Fund direction fell to a seven-member Board of Trustees headed by Robinson's former legal counsel, Edward C. O'Rear, a Kentucky lawyer, judge, and Republican politician. While O'Rear continued the foundation's philanthropic work, the impact of the Depression on the economy left the central endowment of the Fund somewhat devalued. Under O'Rear's administration, the Trustees took a conservative approach to the expansion of Homeplace programs during the next ten-year period. On Robinson's death the endowment's value was approximately $200,000. The bulk of his estate would be held in trust for Robinson's widow, Lydia, but would revert to the Fund on her death.

Throughout the thirties the endowment grew slowly and the activities at Homeplace were of a somewhat static quality. O'Rear never had the rapport with Lula Hale that Robinson had. Under Robinson, Hale had great latitude to develop innovative projects. O'Rear, however was less open to innovation. He had misgivings about the capacity of Homeplace farm to become a viable agricultural enterprise, at least under Hale's management, and over a period of time he clearly sought to alter the Fund's emphasis in that area.

The Fund broadened its focus beyond Homeplace programs during the 1930's to include the likes of Lees Institute, the Frontier Nursing Service, Berea College, and various settlement schools. The improved economy following World War II pushed the Fund's endowment to nearly $630,000, thus increasing the number of possibilities for the Fund's involvement. One such was the limited availability of health care in the community surrounding Ary.

Hale and staff had been concerned about health care and health education from the beginning. During the thirties doctors and nurses had occasionally conducted clinics at Homeplace. In 1939 the Mountain Fund sponsored a series of goiter clinics conducted by Cincinnati surgeon, Howard P. Fischbach. The Fund even payed transportation costs to Cincinnati in cases where surgery was the only alternative.

Clinics for goiter and more general health problems continued to be offered two to three times a year for the next several years and were extremely well-attended by local residents. Such were the medical needs, however, that by 1945 Hale proposed the organizations of a health cooperative which, with Fund financial support, would allow the hiring of a resident physician. Support from the Mountain Fund was voted in 1946 and a physician and clinic operation began. Soon thereafter, Dr. Fischbach persuaded the Board to construct a twenty-bed hospital at the cost of $175,000.

The hospital opened in Jan. 1949, but had a difficult first few years because of a rapid turnover in medical staff. Stability was finally achieved in late 1951 with the hiring of Dr. Keith Cameron, a former medical missionary. In that year the newly established by-laws of the Mountain Fund designated the hospital as its principal enterprise. Throughout its operation the hospital provided moderate cost, basic medical care including routine tests, surgery, and obstetrics.

Difficulty in hiring trained nurses resulted in the Fund establishing a scholarship program at Berea College in 1952. By the late 1950's the Fund had expanded its medical scholarship funding to other Kentucky colleges including Transylvania, Centre, Georgetown, Pikeville, Cumberland, and Union. In 1956 a dental health pilot program was begun in cooperation with the Kentucky Department of Health in Breathitt and Knott County elementary schools and was eventually expanded into other eastern Kentucky counties.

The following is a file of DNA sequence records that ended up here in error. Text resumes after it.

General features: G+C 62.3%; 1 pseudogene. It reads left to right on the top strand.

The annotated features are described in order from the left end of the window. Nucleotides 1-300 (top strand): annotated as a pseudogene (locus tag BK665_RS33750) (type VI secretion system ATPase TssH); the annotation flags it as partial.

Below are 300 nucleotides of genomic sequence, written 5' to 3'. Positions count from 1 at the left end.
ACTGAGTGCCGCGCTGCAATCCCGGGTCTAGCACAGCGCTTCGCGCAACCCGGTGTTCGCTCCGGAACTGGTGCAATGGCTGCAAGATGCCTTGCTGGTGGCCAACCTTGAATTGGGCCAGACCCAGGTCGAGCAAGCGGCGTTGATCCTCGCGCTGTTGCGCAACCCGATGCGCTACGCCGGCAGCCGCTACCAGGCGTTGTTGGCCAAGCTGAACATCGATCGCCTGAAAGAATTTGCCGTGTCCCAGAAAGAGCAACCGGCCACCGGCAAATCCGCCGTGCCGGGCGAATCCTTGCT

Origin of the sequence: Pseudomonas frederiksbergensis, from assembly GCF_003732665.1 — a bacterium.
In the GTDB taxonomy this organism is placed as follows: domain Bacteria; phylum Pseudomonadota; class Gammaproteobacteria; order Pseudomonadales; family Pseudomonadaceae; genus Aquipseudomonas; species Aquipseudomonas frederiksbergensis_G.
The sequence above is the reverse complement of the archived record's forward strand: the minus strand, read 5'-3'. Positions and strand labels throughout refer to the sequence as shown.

The decade of the fifties saw the Fund's endowment rising to approximately $2.2 million upon the death of Lydia Robinson. Increased earnings meant that fiscal administration of the Fund was more complex and time-consuming. Obtaining specialized administrative skills for the management of Homeplace Hospital became of particular concern.

A quite elderly Edward O'Rear stepped down from the chairmanship of the Fund in 1954, to be replaced by long-time trustee Ross Sloniker. Berea College President, Francis S. Hutchins had come on the Board in 1948, bringing skills as an administrator and knowledge of Appalachian development issues. Other Board additions included J. Farra Van Meter, a physician and medical administrator (1953), and Lexington businessman Fred Bryant (1955), both of whom later served as chairmen.

In the ten-year period 1954-1964, the Mountain Fund expended over $1,100,000 in donations and scholarships as well as administering Homeplace Hospital. This figure included substantial support to Perry County's Buckhorn School of which the Mountain Fund actually assumed operation in 1954. This task proved so difficult, however, that the Fund gave over the school's administration to the Presbyterian Child Welfare Association two years later.

During the 1960's non-hospital efforts at Homeplace became increasingly duplicative of state and federal programs in such fields as education, health care, and library development. The physical plant and equipment at Homeplace Hospital became increasingly difficult to maintain. Better roads made access to nearby health facilities much easier and stringent state and federal regulations were raising costs substantially. Following the Board's study and rejection of a proposal to re-build elsewhere, hospital service was ended in 1968. In 1971 Appalachian Regional Hospitals assumed its operation as an out patient clinic.

Despite the hospital's closing, the Mountain Fund's role in eastern Kentucky remained extremely significant as its donations and grants continued to sustain and to supplement a wide variety of programs in the areas of education and health care. In the early 1970s, Fund donations to several dozen private and public programs averaged about $185,000 annually